Linked by Thom Holwerda on Mon 30th Jan 2012 14:10 UTC
General Unix "One of the fun examples among all the copyright fuss is the extreme example of copyright claims made by AT&T some time in the 1980s. It's the /bin/true program. This is a dummy' library program whose main function is to make it easy to write infinite loops (while true do ...) in shells scripts. The 'true' program does nothing; it merely exits with a zero exit status. This can be done with an empty file that's marked executable, and that's what it was in the earliest unix system libraries. Such an empty file will be interpreted as a shell script that does nothing, and since it does this successfully, the shell exits with a zero exit status. But AT&T's lawyers decided that this was worthy of copyright protection." Three blank lines. Copyrighted. You can't make this stuff up.
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RE: from 'man true'
by aargh on Mon 30th Jan 2012 14:47 UTC in reply to "from 'man true'"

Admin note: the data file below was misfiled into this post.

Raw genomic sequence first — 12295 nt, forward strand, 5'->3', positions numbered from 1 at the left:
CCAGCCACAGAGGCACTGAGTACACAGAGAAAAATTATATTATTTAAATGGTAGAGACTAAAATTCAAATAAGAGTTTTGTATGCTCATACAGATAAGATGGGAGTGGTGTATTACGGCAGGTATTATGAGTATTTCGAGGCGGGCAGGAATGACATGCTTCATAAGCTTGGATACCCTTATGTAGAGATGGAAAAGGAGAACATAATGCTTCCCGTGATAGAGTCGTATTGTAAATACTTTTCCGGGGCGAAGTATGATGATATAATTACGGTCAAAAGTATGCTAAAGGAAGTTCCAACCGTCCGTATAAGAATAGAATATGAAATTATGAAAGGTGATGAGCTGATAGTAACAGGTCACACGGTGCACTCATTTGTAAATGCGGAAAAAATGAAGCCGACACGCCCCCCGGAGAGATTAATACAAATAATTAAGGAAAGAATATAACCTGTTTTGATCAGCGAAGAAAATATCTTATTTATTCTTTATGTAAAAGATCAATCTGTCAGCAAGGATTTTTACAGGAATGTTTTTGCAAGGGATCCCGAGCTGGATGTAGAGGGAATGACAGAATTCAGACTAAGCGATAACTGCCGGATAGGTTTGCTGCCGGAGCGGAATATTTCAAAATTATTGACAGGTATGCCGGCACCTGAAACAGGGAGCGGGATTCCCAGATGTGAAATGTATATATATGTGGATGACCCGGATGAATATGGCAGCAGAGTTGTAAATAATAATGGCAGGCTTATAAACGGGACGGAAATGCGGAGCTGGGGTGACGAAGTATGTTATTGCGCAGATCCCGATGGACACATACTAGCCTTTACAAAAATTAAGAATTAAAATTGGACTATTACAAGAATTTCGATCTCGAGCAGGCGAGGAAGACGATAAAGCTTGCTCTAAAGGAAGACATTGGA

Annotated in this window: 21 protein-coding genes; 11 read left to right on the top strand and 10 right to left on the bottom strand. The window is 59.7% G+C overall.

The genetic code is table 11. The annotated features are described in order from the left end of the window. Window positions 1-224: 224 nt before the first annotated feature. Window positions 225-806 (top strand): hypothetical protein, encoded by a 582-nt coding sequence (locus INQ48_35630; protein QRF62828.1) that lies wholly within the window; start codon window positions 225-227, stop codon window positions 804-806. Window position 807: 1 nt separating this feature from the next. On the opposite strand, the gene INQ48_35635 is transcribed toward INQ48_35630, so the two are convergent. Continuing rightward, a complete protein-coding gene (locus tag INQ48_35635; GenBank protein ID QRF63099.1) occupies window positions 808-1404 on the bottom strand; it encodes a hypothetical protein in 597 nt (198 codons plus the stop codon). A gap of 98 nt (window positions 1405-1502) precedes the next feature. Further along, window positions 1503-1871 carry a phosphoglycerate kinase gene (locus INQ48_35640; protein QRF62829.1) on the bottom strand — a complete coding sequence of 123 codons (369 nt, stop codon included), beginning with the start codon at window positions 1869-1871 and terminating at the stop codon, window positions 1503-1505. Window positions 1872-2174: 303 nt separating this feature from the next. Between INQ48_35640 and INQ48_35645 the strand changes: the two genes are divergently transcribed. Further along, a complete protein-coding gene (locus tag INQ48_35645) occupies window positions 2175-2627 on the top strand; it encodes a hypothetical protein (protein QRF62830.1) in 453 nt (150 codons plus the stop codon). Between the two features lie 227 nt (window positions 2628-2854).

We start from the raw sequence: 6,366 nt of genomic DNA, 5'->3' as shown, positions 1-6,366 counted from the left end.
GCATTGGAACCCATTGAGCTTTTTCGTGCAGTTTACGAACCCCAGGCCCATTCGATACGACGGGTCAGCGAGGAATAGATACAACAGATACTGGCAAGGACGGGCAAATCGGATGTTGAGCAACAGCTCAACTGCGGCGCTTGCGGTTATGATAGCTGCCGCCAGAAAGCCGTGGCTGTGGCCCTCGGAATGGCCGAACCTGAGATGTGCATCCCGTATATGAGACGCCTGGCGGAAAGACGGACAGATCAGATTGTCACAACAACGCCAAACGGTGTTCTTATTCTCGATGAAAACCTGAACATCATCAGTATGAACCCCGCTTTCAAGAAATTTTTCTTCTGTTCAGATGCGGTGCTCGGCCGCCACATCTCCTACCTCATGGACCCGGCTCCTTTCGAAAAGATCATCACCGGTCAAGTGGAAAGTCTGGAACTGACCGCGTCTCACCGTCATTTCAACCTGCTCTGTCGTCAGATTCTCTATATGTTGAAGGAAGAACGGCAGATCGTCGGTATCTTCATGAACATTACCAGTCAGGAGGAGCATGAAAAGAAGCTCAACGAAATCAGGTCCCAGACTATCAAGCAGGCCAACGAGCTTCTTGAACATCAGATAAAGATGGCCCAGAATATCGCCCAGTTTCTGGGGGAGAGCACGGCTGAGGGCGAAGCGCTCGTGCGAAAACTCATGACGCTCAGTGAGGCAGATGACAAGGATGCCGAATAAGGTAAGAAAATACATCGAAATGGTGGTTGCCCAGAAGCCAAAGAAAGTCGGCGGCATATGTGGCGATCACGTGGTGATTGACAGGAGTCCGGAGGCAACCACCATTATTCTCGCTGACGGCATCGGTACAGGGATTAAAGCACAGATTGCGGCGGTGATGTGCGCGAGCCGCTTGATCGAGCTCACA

aargh
Member since:
2009-10-12

I'm confused now, who holds the copyright for truth? AT&T or FSF?

Reply Parent Score: 5

RE[2]: from 'man true'
by kokara4a on Mon 30th Jan 2012 14:57 in reply to "RE: from 'man true'"
kokara4a Member since:
2005-09-16

I'm sure false is copyrighted too.

Reply Parent Score: 4

RE[3]: from 'man true'
by phoudoin on Mon 30th Jan 2012 15:51 in reply to "RE[2]: from 'man true'"
phoudoin Member since:
2006-06-09

Even the cp copy command is copyrighted :-p

Reply Parent Score: 5

RE[2]: from 'man true'
by phoudoin on Mon 30th Jan 2012 15:53 in reply to "RE: from 'man true'"
phoudoin Member since:
2006-06-09

I was told that Justice hold truth copyright, but I could be getting too old...

Reply Parent Score: 2